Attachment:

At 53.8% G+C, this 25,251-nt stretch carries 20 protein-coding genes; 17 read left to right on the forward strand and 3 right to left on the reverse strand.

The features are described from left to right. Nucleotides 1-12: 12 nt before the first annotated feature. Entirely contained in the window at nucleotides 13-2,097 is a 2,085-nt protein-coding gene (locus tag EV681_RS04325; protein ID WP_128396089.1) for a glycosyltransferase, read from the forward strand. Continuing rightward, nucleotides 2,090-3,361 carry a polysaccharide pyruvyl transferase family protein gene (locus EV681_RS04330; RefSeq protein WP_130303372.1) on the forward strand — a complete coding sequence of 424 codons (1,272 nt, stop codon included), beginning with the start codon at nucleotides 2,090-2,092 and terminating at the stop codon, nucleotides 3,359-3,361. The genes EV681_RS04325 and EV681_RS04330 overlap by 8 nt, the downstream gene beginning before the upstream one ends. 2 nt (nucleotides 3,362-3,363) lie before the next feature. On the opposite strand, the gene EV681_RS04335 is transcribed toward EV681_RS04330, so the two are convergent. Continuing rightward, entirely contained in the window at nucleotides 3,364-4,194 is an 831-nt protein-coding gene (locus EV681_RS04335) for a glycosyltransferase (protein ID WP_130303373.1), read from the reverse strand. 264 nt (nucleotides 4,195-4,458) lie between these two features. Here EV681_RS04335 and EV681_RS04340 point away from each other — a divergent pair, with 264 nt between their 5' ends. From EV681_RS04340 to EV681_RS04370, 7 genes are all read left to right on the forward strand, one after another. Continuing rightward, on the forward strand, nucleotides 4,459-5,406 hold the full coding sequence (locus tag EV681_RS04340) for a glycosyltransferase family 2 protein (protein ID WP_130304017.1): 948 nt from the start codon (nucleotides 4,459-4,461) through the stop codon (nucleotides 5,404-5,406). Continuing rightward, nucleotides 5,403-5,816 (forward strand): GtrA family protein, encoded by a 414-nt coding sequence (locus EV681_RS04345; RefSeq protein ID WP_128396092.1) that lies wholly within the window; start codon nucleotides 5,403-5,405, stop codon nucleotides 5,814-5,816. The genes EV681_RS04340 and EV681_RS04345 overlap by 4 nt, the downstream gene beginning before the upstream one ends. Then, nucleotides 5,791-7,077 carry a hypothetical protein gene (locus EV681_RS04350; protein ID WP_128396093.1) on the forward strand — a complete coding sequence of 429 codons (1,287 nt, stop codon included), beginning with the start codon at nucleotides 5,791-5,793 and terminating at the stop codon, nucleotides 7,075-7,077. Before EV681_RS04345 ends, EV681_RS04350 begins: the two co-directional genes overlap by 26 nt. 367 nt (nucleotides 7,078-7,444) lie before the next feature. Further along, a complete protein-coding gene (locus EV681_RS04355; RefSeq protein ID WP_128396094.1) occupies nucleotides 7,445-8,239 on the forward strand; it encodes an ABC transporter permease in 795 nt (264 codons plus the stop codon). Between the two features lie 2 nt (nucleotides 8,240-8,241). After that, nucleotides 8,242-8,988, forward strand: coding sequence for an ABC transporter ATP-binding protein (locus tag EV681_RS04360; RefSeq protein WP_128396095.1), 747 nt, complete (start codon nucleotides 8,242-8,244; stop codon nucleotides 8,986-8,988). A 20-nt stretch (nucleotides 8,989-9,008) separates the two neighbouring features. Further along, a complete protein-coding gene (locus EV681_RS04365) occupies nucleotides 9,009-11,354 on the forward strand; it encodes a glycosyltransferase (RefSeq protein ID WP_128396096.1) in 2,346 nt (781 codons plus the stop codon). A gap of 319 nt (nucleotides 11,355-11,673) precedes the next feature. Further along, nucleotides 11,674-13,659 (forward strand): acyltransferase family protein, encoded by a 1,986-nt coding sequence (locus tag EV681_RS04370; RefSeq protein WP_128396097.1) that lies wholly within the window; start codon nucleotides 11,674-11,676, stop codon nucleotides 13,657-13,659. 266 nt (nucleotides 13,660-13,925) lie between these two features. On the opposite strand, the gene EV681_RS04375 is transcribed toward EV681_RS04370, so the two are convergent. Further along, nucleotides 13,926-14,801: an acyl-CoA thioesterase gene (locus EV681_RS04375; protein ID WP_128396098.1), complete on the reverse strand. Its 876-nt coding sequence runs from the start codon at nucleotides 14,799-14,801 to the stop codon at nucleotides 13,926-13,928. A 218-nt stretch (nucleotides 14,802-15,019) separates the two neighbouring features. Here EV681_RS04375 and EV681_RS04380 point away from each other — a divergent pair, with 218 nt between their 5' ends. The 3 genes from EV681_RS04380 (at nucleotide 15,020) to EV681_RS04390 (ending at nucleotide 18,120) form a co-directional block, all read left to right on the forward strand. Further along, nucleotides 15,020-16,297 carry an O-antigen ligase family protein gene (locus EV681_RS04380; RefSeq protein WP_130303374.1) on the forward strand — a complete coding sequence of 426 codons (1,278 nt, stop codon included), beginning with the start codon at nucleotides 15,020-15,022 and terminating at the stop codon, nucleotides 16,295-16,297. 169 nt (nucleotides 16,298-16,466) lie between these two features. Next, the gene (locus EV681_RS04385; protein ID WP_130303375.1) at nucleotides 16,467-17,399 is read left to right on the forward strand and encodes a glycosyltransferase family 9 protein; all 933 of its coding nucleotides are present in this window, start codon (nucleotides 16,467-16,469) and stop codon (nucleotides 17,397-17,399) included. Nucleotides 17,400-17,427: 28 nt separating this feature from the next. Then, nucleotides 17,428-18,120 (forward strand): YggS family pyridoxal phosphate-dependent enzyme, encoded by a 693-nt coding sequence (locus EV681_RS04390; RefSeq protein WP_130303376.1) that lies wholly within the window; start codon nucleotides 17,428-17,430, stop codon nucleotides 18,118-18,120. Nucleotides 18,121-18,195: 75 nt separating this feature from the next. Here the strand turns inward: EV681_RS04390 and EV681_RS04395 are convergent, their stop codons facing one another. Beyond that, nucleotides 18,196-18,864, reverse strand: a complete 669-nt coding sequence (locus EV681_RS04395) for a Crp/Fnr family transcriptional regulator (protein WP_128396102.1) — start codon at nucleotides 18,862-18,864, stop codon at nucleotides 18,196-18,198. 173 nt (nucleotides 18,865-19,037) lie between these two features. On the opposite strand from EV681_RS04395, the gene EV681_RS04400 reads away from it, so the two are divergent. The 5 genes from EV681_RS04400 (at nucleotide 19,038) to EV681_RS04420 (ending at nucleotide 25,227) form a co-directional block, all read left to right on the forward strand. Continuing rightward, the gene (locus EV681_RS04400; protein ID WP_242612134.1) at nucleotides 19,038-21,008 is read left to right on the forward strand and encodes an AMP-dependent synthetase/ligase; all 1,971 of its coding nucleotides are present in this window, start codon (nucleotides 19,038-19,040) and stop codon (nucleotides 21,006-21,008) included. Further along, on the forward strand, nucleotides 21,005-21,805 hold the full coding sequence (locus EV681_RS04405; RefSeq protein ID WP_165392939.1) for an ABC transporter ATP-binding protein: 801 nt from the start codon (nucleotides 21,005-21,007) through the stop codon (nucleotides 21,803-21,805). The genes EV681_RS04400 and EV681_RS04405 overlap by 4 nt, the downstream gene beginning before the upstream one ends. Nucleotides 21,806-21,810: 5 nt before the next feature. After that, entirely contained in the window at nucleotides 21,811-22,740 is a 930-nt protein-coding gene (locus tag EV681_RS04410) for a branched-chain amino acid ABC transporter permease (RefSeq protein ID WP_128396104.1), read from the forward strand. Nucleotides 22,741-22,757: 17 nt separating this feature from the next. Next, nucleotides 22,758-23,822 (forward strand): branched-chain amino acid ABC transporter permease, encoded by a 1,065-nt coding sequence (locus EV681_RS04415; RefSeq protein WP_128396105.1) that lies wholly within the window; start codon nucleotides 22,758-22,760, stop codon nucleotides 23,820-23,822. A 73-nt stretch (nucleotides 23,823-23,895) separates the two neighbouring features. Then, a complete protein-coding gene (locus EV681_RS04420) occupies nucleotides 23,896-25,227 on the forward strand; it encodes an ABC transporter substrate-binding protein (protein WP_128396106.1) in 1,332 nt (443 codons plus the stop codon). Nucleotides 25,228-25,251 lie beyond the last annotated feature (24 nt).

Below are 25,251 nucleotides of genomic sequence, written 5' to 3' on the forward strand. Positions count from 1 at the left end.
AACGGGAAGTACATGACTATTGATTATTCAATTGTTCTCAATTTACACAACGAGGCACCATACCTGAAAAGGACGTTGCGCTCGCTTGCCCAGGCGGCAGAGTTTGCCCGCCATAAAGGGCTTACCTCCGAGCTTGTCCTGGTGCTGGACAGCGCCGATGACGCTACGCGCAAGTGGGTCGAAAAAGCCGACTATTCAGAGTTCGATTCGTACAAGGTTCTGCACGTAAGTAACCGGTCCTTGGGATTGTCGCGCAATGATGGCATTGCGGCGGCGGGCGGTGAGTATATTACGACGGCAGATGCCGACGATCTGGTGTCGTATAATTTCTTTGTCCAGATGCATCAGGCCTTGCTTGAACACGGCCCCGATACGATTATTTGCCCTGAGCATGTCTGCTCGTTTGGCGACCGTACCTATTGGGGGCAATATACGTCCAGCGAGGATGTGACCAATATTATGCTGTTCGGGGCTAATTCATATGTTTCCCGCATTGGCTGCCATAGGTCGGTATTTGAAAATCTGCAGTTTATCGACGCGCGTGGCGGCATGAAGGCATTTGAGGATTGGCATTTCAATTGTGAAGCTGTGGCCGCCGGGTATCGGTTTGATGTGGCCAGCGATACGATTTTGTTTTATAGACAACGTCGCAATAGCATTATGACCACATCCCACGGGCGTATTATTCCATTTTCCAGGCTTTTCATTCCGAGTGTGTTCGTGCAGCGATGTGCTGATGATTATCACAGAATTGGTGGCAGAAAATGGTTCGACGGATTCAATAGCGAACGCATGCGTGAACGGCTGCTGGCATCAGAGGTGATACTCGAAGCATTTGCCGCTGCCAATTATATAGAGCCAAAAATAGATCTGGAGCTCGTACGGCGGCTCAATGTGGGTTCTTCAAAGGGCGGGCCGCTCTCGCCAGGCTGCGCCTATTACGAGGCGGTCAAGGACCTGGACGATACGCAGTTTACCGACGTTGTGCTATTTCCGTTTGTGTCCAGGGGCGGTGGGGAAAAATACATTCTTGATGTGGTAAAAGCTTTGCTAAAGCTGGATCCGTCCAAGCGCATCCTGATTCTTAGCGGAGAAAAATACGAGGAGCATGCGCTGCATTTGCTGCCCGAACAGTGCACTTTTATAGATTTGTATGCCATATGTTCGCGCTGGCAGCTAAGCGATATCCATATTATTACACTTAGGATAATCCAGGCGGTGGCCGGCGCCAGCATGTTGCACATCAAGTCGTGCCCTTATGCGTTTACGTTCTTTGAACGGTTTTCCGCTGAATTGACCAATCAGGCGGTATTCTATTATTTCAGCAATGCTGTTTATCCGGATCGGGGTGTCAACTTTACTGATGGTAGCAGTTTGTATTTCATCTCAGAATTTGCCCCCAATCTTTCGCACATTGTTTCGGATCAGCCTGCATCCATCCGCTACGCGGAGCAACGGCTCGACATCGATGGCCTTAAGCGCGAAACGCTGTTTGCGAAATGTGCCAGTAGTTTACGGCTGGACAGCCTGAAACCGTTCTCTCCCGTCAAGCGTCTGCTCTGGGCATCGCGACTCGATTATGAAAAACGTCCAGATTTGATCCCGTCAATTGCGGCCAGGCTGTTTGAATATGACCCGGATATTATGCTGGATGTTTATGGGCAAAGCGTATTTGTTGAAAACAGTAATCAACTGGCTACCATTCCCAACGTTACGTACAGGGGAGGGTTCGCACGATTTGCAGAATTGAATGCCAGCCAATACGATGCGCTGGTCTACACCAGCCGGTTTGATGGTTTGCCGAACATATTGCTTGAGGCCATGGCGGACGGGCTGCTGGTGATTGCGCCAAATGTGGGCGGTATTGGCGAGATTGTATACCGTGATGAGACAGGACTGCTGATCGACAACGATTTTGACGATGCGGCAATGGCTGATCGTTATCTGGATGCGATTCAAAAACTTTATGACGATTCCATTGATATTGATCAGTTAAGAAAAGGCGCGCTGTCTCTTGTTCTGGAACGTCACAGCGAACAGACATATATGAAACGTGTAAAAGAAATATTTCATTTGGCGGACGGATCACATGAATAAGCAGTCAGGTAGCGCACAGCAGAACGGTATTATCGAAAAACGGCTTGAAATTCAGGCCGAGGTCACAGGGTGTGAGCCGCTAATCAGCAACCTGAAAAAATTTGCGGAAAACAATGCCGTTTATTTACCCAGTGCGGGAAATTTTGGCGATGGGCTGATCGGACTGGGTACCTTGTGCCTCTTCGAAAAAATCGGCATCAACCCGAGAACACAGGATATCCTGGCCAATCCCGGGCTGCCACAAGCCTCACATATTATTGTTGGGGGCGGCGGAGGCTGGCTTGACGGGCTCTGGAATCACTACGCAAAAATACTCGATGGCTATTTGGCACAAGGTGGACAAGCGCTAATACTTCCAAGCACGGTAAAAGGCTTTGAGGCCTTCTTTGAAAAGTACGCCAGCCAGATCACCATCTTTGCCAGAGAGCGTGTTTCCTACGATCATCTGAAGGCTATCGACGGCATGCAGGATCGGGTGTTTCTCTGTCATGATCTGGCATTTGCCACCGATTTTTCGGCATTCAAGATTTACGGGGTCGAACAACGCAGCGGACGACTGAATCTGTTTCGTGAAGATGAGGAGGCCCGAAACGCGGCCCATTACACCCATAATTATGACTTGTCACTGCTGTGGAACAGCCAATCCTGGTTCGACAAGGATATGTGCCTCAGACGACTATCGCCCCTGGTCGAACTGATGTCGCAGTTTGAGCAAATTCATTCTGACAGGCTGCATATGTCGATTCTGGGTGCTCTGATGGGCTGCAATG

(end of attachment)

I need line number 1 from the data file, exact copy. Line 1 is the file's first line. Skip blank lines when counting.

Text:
At 53.8% G+C, this 25,251-nt stretch carries 20 protein-coding genes; 17 read left to right on the forward strand and 3 right to left on the reverse strand.